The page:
I start everyday with a shower. While I spin around ritualistically in the hot water, ideas start to froth forth from my brain like the bubbles of my Garnier Fructis. I have some of my best ideas as I stand, half awake, doing my daily preening, and should probably invent some sort of waterproof notepad so that I can write while I cleanse.
If I take a cross-section of all my writer friends and boil it down to its atomic basics, there seem to be two quite bipartisan groups when it comes to ideas: those who have more ideas than they know what to do with and those who struggle to come up with any ideas at all.
As a sufferer from clinical Overimaginatitus, I fit into the prior category. I am constantly coming up with ideas, all day, most of which are so bizarre and so specific to my own preconceived mental conditions that they are little more than wisps of inanity that disappear just as quickly as they came. My challenge is sifting through the hoard of ideas my imagination creates, finding the ones that have potential and moving the rest to the recycling bin of my brain.
But I know there are other people who either don’t don’t experience a deluge of so many ideas, or struggle to convince themselves than an idea is good. This is equally challenging and it requires a lot of personal discipline to run with and commit to any one topic.
How does one figure out which ideas are worth the rare delicious spice that is our writing time? How can we possibly know, in the microcosm of the world that is our own creativity, that one specific idea will lead to an engaging finished product?
We don’t. Probably can’t. But there are somethings we can do to come up with good ideas, and more importantly, make sure we execute them in a way that shows other people how good the idea is.
1. Know Thyself
I get ideas in the shower because my mind is quiet. I am able to complete the necessary bathing activities without much critical thinking, leaving my brain completely open and available. I let my conscious mind disappear into the white noise of the falling water, the heat on my skin, the smell of the various soaps that litter our shower stall.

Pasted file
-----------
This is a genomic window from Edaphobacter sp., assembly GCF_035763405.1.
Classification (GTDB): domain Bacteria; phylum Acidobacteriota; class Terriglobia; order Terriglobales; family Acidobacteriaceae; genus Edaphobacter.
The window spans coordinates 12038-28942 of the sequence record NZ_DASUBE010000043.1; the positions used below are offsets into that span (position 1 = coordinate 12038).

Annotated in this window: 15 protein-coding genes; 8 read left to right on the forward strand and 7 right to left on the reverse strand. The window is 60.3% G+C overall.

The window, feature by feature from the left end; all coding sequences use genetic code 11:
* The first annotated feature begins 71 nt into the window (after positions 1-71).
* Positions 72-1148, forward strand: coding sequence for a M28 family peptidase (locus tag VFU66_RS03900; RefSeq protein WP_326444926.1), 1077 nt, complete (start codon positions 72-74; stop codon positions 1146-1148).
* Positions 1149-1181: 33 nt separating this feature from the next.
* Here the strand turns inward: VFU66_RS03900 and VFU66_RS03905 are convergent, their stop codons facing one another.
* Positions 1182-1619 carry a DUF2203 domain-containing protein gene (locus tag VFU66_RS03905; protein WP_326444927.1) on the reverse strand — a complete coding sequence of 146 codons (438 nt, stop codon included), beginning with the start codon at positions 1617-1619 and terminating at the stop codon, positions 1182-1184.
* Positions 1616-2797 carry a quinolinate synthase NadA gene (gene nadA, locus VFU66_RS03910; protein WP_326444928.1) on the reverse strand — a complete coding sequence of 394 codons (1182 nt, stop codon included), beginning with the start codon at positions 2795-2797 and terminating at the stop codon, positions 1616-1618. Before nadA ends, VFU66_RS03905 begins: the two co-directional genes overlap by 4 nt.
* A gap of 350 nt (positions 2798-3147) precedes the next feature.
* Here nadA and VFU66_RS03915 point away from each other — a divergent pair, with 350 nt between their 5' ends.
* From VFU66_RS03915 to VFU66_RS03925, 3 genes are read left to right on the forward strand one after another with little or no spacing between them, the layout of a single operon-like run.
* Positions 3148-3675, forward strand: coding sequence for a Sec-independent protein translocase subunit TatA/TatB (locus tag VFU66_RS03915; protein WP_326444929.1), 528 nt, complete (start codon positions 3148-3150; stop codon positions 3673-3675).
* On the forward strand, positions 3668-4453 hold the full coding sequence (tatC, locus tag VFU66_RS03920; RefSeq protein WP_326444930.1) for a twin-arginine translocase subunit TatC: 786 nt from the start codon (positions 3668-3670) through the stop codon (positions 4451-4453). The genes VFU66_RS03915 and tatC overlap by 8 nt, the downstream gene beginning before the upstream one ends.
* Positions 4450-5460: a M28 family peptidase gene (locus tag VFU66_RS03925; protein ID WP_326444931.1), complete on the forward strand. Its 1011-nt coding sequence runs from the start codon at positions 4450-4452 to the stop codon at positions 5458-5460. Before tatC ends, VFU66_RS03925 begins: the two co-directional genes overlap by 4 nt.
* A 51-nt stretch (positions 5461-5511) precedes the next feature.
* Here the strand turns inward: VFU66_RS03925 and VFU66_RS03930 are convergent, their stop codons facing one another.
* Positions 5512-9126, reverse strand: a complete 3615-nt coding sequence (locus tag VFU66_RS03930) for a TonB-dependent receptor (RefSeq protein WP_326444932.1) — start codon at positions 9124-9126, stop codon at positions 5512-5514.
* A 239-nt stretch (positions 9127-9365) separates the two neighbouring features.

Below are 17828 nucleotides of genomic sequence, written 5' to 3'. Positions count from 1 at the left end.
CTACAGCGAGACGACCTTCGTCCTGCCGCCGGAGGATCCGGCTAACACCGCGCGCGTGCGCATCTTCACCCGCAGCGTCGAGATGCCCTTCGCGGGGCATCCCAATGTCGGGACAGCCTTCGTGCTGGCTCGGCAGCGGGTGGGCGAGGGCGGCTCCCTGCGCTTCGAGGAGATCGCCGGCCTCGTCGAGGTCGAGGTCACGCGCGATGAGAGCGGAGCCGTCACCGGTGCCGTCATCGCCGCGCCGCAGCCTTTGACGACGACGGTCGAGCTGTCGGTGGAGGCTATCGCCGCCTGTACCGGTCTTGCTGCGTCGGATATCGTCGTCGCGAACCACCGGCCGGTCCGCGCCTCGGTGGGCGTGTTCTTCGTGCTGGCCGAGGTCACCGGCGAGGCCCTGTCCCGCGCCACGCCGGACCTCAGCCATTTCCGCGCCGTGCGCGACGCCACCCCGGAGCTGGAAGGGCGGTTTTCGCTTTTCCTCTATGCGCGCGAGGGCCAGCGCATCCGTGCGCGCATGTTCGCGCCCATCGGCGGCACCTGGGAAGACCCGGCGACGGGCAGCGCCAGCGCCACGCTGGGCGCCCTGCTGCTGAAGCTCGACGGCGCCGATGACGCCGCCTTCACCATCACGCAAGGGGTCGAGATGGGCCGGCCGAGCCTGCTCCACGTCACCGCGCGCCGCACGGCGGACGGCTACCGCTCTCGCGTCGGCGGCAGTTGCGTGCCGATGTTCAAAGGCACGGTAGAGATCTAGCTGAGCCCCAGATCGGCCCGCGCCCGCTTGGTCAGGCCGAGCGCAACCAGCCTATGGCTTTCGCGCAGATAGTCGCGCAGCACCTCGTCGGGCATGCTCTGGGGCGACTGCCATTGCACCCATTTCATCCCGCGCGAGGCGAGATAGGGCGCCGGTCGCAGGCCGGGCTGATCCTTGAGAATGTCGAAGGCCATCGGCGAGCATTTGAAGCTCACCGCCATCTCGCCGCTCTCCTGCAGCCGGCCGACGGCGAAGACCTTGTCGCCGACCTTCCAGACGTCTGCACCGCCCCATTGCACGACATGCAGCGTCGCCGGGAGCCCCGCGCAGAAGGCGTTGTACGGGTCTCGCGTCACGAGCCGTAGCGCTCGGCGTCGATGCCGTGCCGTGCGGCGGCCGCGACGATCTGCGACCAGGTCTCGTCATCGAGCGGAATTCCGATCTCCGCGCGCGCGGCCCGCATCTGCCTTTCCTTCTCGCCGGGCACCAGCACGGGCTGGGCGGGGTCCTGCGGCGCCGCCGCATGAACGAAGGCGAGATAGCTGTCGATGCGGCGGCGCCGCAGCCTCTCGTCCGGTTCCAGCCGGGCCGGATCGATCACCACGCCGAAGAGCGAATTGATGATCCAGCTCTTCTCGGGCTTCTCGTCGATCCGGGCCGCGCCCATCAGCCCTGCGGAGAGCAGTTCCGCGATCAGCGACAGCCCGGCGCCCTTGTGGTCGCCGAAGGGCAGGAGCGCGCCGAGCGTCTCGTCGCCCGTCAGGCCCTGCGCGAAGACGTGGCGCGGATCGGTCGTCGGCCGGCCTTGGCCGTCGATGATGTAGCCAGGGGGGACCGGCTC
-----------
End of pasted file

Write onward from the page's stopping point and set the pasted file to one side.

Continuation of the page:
From this mental carte blanche, the ideas begin to coagulate.
Other activities promote this idea generating state: mowing the lawn, running, watching SyFy Originals movies. I know that these banalities can serve dual purposes in my life, and I’ve started to actively notice when more ideas are flowing than usual.
There are two generally accepted ways to kick start this sort of hyper-creative state of mind: overstimulation and sensory deprivation.
My showers are an example of sensory deprivation; a situation and environment when I have almost nothing to think about, and can let my left brain magically guide my muscles while my right brain inhales the intoxicating mists of whatever my brain is smoking. Many classic forms of divination (like scrying and gazing into a crystal ball) work off of the concept of sensory deprivation.
Overstimulation is the exact opposite. Some people can find amazing value in exposing themselves to an extreme influx of sounds and sights and smells. The idea is that your senses get so overwhelmed trying to process everything that your left brain takes over in an attempt to save your brain from imploding. Some people have their best ideas when they are about-to-collapse busy, chasing kids, finishing up a big project at work. This is a classic example of overstimulation.
The next time you’re suddenly awash with great ideas that you can’t seem to silence, think about how you got there. If you can figure out what situation is the most conducive to you creative compelling things, you can watch for similar situations going forward and start to learn when you brain is at its most active.
2. Organize and Record